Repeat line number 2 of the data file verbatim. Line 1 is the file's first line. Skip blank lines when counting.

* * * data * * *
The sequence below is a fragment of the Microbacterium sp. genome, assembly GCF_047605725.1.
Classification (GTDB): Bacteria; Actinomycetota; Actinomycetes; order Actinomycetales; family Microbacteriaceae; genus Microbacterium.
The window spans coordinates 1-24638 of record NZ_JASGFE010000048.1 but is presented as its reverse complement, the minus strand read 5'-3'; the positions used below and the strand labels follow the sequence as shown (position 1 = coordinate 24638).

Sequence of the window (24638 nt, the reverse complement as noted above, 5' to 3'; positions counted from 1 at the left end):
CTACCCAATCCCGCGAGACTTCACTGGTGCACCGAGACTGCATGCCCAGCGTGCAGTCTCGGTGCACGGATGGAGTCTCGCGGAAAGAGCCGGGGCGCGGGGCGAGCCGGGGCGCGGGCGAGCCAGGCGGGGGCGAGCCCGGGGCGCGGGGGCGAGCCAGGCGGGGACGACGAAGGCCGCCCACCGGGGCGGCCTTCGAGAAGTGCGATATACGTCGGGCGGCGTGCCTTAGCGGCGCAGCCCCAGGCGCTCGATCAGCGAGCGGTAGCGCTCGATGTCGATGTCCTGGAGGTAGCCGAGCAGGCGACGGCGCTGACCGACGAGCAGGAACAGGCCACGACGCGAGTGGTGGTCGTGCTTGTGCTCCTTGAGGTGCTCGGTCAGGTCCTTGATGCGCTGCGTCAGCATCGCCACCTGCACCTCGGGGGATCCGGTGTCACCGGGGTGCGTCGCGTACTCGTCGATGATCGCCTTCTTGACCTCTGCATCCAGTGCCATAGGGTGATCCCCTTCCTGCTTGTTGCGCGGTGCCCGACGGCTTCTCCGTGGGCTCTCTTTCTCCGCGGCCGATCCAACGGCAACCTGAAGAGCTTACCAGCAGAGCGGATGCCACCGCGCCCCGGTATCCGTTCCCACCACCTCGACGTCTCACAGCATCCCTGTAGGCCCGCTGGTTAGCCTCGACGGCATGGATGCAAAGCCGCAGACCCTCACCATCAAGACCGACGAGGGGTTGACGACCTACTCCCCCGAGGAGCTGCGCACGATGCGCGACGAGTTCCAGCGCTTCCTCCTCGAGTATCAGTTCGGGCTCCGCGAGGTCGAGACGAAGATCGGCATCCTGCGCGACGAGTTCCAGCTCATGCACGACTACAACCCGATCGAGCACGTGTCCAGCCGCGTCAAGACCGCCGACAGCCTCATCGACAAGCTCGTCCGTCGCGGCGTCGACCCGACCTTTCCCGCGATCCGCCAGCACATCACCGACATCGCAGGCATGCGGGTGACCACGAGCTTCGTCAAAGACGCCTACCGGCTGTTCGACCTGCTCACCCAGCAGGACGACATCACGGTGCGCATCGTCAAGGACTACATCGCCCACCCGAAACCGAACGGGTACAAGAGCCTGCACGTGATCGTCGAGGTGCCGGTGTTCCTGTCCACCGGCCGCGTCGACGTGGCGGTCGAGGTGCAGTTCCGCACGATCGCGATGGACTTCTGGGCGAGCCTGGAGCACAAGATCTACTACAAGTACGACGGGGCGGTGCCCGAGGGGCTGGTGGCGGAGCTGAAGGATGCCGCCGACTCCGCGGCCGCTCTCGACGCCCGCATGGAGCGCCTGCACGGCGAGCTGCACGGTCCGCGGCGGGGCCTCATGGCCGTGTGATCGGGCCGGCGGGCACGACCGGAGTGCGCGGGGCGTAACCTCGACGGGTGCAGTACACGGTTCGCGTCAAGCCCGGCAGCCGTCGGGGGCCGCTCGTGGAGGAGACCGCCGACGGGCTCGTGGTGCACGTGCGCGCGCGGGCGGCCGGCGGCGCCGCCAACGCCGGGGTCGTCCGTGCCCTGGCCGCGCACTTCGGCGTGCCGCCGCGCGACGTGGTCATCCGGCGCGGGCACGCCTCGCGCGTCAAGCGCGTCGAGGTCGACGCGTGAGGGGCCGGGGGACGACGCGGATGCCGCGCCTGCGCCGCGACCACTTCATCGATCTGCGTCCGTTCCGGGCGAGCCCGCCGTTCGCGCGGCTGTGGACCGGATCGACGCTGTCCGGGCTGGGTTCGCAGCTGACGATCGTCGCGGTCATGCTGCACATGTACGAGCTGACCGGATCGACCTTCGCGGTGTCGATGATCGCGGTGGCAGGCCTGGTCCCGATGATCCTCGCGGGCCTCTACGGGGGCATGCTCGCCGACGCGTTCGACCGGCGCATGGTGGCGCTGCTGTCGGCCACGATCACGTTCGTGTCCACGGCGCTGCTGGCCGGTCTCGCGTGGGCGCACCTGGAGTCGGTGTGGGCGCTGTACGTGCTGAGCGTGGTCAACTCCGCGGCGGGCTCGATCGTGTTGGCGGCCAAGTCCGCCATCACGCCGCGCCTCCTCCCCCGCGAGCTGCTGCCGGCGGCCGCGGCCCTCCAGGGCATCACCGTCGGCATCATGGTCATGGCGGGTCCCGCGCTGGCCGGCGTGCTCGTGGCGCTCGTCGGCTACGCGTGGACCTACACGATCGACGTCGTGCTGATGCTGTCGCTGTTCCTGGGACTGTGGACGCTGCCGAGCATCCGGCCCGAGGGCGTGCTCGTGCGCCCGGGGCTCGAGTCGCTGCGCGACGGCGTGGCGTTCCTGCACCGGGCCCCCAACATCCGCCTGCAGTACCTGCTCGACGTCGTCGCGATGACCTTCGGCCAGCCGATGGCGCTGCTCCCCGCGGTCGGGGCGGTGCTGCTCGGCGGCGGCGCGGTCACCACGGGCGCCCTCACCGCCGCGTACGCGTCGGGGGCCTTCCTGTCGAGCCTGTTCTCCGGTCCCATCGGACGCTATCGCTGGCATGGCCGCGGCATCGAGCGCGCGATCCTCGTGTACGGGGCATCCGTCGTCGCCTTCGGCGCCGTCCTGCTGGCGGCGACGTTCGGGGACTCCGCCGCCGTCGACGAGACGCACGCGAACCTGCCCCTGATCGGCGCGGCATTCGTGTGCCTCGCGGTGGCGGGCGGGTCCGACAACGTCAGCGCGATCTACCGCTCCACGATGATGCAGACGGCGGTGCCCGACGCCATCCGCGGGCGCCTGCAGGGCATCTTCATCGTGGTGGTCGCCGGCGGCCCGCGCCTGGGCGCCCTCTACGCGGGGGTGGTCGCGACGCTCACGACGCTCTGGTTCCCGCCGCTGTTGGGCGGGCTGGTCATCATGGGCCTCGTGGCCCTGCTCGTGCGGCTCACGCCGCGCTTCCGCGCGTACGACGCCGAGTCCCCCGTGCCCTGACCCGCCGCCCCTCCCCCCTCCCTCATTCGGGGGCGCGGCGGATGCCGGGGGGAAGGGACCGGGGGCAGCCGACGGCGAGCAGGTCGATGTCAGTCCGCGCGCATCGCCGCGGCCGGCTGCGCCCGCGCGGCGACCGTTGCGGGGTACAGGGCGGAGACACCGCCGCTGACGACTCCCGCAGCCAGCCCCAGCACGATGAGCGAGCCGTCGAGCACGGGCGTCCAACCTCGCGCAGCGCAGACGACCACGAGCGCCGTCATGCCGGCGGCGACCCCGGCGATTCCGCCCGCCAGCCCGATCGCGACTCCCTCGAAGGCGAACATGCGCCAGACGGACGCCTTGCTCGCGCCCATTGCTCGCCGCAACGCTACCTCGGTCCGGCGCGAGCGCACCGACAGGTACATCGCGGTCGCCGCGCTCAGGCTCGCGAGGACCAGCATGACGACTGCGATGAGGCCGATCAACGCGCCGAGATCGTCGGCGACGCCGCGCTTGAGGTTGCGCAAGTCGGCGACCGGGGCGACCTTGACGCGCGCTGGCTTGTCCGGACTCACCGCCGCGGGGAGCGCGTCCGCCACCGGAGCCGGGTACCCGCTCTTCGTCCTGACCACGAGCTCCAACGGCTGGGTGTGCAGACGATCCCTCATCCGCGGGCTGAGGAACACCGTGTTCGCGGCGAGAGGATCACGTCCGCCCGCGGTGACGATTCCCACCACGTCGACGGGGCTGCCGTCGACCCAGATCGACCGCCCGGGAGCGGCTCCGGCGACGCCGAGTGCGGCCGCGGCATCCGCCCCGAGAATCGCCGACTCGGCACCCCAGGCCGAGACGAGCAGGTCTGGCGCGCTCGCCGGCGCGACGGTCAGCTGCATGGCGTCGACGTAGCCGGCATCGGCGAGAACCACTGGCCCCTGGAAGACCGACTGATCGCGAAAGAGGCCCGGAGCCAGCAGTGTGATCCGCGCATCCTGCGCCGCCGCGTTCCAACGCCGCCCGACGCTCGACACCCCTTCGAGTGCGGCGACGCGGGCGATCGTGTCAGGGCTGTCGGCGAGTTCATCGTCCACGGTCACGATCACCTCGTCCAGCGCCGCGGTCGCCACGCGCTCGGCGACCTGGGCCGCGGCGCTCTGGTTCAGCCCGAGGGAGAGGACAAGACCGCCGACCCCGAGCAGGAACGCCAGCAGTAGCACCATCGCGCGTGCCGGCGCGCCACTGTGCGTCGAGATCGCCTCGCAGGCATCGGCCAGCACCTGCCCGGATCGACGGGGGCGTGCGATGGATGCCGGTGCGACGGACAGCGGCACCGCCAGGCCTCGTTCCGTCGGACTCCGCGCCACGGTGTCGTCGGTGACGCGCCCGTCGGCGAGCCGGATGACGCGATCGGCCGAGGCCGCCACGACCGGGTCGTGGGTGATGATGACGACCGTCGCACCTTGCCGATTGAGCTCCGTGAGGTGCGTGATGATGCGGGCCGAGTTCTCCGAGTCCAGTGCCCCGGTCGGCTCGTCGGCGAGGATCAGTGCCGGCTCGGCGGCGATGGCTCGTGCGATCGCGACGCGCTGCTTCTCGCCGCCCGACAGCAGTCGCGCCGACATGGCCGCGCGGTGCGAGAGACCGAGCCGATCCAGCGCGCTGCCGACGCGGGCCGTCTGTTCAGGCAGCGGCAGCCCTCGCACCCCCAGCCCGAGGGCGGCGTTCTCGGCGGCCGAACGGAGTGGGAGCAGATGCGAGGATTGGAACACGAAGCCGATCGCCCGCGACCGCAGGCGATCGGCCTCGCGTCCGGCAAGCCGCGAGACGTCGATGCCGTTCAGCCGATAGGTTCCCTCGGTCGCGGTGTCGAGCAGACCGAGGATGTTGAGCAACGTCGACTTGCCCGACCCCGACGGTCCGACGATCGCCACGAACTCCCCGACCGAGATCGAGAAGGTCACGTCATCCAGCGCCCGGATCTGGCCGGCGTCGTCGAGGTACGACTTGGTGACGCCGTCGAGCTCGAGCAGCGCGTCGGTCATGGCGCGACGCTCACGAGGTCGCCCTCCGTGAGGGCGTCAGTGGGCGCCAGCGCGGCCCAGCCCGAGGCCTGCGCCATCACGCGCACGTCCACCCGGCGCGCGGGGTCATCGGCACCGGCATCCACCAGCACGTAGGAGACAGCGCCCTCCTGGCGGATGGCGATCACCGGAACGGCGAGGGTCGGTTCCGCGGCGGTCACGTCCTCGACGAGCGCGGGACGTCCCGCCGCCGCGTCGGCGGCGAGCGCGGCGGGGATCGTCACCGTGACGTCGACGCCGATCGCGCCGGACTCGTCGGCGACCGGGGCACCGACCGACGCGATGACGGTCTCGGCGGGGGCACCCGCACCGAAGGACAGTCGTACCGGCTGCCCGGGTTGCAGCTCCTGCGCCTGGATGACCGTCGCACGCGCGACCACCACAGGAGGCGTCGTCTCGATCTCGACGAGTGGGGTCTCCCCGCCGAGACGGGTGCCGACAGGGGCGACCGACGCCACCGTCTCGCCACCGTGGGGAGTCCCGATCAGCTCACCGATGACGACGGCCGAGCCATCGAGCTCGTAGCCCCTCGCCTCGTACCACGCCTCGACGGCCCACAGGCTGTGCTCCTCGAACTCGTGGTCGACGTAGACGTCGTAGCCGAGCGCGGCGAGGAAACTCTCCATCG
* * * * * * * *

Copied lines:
Classification (GTDB): Bacteria; Actinomycetota; Actinomycetes; order Actinomycetales; family Microbacteriaceae; genus Microbacterium.